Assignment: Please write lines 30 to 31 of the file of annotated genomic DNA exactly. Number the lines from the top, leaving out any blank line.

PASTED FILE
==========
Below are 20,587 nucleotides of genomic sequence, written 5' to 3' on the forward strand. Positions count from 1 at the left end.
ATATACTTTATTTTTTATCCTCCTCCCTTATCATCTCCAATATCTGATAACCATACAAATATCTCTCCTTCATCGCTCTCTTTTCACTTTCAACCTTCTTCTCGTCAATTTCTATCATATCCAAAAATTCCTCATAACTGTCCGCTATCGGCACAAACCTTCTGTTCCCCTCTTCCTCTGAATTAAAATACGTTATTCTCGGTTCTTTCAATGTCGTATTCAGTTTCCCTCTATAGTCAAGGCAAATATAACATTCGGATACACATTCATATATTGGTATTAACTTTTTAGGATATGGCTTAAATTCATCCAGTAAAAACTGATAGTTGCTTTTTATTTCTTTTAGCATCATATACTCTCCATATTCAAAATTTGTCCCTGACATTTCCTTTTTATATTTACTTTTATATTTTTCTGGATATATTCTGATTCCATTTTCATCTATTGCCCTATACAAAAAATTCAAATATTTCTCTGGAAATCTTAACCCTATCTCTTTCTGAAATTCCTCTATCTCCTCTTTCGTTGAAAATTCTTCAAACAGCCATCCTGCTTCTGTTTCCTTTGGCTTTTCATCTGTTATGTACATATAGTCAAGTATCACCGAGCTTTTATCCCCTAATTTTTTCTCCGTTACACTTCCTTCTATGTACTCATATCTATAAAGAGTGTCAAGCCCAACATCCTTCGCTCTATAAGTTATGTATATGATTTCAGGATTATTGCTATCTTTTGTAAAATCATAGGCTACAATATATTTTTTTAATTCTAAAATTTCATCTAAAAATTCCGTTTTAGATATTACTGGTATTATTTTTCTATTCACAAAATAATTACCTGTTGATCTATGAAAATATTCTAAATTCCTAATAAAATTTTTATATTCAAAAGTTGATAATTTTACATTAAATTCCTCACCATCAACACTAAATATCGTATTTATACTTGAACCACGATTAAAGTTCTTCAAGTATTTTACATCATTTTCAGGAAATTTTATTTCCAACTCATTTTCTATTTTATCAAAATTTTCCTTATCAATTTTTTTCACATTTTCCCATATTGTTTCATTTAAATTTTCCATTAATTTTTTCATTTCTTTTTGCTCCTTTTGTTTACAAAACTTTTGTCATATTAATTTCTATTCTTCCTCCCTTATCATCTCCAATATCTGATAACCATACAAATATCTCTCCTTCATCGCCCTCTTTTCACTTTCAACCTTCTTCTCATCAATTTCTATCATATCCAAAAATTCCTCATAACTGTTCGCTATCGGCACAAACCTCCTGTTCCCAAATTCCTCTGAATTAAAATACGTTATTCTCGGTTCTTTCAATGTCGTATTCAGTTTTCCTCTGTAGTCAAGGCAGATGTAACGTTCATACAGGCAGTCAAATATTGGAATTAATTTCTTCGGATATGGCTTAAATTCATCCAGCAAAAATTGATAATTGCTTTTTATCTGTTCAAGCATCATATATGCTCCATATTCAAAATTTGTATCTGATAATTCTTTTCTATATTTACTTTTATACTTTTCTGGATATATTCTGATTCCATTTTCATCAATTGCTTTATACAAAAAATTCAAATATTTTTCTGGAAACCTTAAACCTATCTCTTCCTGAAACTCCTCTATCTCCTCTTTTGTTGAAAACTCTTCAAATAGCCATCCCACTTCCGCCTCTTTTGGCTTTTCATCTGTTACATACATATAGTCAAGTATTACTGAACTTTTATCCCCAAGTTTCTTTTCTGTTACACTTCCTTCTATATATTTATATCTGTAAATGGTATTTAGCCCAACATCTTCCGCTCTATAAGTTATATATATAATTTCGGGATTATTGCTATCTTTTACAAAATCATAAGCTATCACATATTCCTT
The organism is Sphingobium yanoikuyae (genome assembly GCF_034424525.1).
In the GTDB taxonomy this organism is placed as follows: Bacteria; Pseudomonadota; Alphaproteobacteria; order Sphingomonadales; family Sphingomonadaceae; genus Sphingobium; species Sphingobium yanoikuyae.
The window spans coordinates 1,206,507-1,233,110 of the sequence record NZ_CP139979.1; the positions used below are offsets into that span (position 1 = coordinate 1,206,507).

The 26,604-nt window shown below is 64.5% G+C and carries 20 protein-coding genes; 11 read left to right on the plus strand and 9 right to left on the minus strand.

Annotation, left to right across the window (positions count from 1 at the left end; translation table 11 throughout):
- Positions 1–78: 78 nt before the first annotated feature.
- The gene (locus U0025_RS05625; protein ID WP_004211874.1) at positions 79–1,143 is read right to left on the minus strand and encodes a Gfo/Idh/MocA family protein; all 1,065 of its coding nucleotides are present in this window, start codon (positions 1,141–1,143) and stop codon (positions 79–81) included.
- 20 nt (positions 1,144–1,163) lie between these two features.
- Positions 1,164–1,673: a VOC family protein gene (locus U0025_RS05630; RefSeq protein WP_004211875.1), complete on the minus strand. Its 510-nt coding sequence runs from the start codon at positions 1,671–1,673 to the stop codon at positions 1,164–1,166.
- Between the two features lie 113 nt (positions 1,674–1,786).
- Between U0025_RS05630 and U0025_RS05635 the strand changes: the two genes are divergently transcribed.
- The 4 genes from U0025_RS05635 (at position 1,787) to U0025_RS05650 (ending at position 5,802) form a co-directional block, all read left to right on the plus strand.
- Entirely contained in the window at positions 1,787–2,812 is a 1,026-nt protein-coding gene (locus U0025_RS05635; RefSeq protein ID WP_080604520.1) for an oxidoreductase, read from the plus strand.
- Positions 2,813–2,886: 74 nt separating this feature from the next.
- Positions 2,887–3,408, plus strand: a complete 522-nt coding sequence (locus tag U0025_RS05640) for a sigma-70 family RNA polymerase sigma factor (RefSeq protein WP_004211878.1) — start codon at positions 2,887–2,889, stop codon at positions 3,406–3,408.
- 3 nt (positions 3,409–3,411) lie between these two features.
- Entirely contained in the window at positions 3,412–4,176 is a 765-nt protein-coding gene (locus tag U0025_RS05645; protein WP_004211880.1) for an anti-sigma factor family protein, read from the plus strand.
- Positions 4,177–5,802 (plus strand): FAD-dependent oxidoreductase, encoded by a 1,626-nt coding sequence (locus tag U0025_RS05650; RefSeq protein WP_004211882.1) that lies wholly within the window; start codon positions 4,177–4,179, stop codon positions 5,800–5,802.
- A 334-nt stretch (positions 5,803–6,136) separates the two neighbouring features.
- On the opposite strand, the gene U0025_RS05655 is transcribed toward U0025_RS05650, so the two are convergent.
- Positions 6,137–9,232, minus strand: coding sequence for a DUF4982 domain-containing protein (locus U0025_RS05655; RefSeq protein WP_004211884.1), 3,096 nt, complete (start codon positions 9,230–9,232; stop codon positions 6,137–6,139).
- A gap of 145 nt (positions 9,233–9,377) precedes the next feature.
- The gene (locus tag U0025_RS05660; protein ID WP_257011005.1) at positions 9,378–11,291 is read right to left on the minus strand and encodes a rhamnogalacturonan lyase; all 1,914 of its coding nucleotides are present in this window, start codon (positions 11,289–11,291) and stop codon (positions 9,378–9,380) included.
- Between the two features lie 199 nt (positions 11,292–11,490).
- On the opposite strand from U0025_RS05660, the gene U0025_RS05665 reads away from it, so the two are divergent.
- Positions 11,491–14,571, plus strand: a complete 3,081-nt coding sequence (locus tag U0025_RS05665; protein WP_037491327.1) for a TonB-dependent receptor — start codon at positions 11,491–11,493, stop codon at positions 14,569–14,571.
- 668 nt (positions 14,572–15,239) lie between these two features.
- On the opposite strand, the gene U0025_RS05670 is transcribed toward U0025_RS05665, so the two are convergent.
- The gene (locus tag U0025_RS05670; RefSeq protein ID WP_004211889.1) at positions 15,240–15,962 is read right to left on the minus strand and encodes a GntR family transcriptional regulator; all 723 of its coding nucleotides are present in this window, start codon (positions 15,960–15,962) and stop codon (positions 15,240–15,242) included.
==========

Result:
- On the opposite strand, the gene U0025_RS05670 is transcribed toward U0025_RS05665, so the two are convergent.
- The gene (locus tag U0025_RS05670; RefSeq protein ID WP_004211889.1) at positions 15,240–15,962 is read right to left on the minus strand and encodes a GntR family transcriptional regulator; all 723 of its coding nucleotides are present in this window, start codon (positions 15,960–15,962) and stop codon (positions 15,240–15,242) included.